Russian President Vladimir Putin discussed the situation in Syria, and potential energy projects, with Italian Prime Minister Matteo Renzi today (8 January), the Kremlin said.
Last month, Rome briefly held up extending EU sanctions on Moscow. The move was interpreted as further proof of the special relationship between Rome and Moscow.
The two leaders “confirmed the importance of continuing joint work in the interests of realising mutually profitable energy projects” and discussed the “chances for resolving the conflict in Syria” after Renzi called Putin, the Kremlin said in a statement.
“The importance of close coordination of efforts in the fight against international terrorism was underlined,” the statement said.
Sources close to Renzi confirmed the phone conversation, and said the two leaders wished each other Happy New Year, and discussed an overview of the international situation, Italian news agencies reported.
In December, Italy appeared to drag its heels on backing a renewal of European Union sanctions on Russia over Ukraine, briefly delaying a decision to extend the punitive measures to July before it was officially approved by the 28-nation bloc.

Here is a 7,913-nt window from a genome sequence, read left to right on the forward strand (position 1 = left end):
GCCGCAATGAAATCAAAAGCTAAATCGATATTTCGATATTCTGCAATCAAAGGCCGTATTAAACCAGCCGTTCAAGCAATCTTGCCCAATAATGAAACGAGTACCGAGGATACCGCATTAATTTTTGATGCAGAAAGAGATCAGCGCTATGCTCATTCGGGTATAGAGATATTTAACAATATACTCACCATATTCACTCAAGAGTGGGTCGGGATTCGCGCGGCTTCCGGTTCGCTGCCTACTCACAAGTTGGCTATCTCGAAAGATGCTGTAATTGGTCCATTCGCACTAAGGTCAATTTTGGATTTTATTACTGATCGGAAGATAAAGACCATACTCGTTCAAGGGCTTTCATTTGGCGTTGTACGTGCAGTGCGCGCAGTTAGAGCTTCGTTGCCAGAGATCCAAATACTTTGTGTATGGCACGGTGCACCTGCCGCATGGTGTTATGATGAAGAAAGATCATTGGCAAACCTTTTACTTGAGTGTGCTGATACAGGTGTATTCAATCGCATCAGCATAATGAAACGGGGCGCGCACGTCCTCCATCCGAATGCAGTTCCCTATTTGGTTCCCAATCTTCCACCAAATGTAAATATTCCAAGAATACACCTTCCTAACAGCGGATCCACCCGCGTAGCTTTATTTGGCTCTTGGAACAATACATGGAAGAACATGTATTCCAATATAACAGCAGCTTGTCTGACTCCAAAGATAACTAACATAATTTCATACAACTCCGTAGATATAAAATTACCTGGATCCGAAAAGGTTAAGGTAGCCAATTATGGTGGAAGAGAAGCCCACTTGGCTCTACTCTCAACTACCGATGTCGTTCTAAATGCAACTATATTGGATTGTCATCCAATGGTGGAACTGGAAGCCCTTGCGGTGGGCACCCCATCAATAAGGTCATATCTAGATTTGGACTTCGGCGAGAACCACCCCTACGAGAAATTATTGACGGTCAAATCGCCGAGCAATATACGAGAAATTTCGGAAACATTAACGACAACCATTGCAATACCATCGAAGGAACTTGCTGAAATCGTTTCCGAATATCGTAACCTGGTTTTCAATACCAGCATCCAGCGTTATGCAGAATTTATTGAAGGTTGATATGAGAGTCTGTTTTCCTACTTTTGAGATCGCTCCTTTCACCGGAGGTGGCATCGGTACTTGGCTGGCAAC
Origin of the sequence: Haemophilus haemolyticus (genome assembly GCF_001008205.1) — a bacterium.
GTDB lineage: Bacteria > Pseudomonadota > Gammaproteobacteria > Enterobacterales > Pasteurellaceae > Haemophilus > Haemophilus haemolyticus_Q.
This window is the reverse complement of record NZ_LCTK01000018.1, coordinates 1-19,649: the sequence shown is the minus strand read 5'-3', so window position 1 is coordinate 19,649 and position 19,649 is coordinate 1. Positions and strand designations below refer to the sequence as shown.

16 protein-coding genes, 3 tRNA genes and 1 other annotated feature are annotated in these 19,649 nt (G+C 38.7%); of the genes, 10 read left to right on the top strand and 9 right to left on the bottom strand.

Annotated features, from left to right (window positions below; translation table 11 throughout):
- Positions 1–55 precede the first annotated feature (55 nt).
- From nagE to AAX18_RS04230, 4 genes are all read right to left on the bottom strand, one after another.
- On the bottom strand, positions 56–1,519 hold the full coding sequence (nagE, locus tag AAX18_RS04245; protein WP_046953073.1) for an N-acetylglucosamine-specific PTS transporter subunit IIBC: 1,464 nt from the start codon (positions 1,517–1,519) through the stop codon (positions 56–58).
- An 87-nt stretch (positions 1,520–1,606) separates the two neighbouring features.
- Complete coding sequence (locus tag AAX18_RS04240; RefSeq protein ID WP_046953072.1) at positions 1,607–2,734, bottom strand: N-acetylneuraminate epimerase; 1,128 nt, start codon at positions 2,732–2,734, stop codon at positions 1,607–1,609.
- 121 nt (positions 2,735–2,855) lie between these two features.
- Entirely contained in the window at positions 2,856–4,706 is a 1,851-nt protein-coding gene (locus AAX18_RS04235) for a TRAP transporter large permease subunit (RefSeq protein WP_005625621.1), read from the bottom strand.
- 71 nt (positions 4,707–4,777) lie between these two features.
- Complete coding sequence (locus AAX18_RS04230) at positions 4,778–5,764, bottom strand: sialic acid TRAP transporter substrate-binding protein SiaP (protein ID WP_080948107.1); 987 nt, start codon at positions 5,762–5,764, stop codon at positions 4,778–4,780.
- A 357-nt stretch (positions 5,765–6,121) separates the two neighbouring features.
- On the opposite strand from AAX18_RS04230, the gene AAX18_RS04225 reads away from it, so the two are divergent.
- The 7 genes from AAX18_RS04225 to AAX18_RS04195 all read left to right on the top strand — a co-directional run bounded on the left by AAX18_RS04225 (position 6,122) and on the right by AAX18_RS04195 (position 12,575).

Europe’s economic sanctions on Russia, and a retaliatory food embargo from the Kremlin, have hit several key Italian industries.
Rome has also been angered by a German pipeline project with Russia at a time when Berlin has been pushing the rest of Europe to maintain sanctions against Moscow.
Formally known as Nord Stream 2, the pipeline under the Baltic Sea has upset diplomats, who accuse Germany of selfishly seeking a reliable energy supply route with Putin, while South Stream, a similar project to southern Europe, was dropped under EU pressure (see background).
Some European leaders have also looked to bring Russia in from the cold, in a bid to persuade the Kremlin to help resolve the conflict in Syria that has sent streams of refugees heading to the continent.
Moscow has been carrying out a bombing campaign in the war-torn country since September, at the request of its longstanding ally, President Bashar al-Assad.
The West accuses Moscow of bombing groups battling Assad to prop up his regime, but Russia insists it is striking “terrorists” that pose a threat to its own security.
The now-shelved South Stream pipeline was designed to carry Russian gas across the Black Sea to Bulgaria, and via Serbia, Hungary and Slovenia, to Italy. Its main shareholders were Russia’s Gazprom, and Italy’s ENI.
Eni's subsidiary, Saipem, has a licence to lay pipes under the Black Sea for South Stream.
On 1 December 2013, Russia scrapped the South Stream pipeline project to supply gas to southern Europe, without crossing Ukraine, citing EU objections, and instead named Turkey as its preferred partner for an alternative pipeline.
After Russian-Turkish relations deteriorated over the downing of the Russian warplane at the Syrian border on 24 November 2015, word is out that Russia may bring gas at the Bulgarian shore, just as under the South Stream project.